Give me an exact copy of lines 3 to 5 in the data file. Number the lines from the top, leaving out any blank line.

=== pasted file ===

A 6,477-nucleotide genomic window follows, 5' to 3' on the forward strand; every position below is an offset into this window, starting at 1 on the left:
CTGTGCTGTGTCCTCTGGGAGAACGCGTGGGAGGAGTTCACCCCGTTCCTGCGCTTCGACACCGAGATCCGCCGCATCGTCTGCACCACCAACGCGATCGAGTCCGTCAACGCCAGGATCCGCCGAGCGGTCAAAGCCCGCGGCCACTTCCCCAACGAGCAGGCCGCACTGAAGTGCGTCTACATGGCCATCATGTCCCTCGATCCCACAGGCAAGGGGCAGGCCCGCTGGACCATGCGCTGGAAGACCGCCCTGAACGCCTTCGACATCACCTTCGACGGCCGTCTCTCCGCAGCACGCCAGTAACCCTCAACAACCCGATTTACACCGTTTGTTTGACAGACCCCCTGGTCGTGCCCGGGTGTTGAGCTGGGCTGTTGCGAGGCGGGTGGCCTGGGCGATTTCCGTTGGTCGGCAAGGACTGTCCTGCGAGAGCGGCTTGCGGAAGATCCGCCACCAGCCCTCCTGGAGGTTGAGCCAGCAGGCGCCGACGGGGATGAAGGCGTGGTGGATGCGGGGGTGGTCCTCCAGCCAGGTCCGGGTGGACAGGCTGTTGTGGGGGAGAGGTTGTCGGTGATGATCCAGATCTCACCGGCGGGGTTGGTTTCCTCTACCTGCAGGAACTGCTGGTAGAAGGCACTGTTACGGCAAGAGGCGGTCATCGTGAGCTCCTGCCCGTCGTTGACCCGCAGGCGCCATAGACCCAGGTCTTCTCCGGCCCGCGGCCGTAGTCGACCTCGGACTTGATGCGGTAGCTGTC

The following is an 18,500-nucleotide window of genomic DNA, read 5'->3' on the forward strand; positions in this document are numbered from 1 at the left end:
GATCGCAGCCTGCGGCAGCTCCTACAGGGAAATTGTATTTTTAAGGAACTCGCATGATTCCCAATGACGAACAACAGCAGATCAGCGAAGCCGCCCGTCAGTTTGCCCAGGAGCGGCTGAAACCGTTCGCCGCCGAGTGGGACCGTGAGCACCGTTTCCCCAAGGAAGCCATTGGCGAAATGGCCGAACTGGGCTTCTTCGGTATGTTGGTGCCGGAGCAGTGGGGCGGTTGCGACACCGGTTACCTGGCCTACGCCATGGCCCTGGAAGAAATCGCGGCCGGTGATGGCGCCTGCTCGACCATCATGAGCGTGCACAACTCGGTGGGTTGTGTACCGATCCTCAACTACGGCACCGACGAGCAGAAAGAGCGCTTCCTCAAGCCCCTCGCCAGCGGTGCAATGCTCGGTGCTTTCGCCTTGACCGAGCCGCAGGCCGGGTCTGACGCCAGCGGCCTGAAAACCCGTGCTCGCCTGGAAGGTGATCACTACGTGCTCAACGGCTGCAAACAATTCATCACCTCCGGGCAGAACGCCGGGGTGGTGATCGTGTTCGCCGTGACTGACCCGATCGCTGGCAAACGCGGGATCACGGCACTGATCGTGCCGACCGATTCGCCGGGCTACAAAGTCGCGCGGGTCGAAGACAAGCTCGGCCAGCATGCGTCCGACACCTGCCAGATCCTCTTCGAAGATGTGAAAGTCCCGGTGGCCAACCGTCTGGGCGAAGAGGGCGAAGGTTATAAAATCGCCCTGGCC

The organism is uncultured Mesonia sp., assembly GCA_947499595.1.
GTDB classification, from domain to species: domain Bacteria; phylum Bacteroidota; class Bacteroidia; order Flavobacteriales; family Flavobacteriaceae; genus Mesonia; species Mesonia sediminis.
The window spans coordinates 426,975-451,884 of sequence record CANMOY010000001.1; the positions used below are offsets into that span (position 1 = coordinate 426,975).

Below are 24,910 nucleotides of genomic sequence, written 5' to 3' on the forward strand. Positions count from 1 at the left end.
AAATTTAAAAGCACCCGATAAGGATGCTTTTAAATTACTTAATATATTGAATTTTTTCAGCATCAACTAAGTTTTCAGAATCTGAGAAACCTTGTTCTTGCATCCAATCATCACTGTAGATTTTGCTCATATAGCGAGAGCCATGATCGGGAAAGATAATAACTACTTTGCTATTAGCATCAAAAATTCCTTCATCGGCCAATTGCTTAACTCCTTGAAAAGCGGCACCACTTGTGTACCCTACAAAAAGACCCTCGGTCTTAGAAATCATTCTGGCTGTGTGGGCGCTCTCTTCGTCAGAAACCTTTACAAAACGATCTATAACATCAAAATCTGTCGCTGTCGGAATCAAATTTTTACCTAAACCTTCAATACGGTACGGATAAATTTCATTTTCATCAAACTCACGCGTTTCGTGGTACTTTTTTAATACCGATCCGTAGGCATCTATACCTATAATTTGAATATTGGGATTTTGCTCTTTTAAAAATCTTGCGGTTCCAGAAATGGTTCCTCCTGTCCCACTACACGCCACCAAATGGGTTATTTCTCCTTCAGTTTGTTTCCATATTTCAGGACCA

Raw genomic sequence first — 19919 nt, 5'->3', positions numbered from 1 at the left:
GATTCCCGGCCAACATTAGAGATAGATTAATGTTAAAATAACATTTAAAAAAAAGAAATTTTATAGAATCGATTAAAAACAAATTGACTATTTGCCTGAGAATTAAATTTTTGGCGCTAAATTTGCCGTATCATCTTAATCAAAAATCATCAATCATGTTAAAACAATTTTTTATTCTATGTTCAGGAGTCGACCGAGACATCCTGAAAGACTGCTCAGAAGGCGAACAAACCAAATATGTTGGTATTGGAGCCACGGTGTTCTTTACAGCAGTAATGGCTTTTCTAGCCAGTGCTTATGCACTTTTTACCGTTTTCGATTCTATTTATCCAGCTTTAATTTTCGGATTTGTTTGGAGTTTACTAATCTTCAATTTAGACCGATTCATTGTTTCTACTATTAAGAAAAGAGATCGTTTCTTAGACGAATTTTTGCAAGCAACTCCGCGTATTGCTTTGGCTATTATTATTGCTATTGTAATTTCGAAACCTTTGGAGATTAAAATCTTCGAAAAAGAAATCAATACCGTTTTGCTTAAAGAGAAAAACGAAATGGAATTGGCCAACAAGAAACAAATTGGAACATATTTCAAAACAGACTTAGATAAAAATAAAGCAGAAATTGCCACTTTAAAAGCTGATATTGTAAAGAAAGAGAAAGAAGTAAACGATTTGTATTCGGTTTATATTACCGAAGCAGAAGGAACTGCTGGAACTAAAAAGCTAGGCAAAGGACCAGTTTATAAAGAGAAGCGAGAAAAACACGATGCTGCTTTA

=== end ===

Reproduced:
The following is an 18,500-nucleotide window of genomic DNA, read 5'->3' on the forward strand; positions in this document are numbered from 1 at the left end:
GATCGCAGCCTGCGGCAGCTCCTACAGGGAAATTGTATTTTTAAGGAACTCGCATGATTCCCAATGACGAACAACAGCAGATCAGCGAAGCCGCCCGTCAGTTTGCCCAGGAGCGGCTGAAACCGTTCGCCGCCGAGTGGGACCGTGAGCACCGTTTCCCCAAGGAAGCCATTGGCGAAATGGCCGAACTGGGCTTCTTCGGTATGTTGGTGCCGGAGCAGTGGGGCGGTTGCGACACCGGTTACCTGGCCTACGCCATGGCCCTGGAAGAAATCGCGGCCGGTGATGGCGCCTGCTCGACCATCATGAGCGTGCACAACTCGGTGGGTTGTGTACCGATCCTCAACTACGGCACCGACGAGCAGAAAGAGCGCTTCCTCAAGCCCCTCGCCAGCGGTGCAATGCTCGGTGCTTTCGCCTTGACCGAGCCGCAGGCCGGGTCTGACGCCAGCGGCCTGAAAACCCGTGCTCGCCTGGAAGGTGATCACTACGTGCTCAACGGCTGCAAACAATTCATCACCTCCGGGCAGAACGCCGGGGTGGTGATCGTGTTCGCCGTGACTGACCCGATCGCTGGCAAACGCGGGATCACGGCACTGATCGTGCCGACCGATTCGCCGGGCTACAAAGTCGCGCGGGTCGAAGACAAGCTCGGCCAGCATGCGTCCGACACCTGCCAGATCCTCTTCGAAGATGTGAAAGTCCCGGTGGCCAACCGTCTGGGCGAAGAGGGCGAAGGTTATAAAATCGCCCTGGCC

The organism is uncultured Mesonia sp., assembly GCA_947499595.1.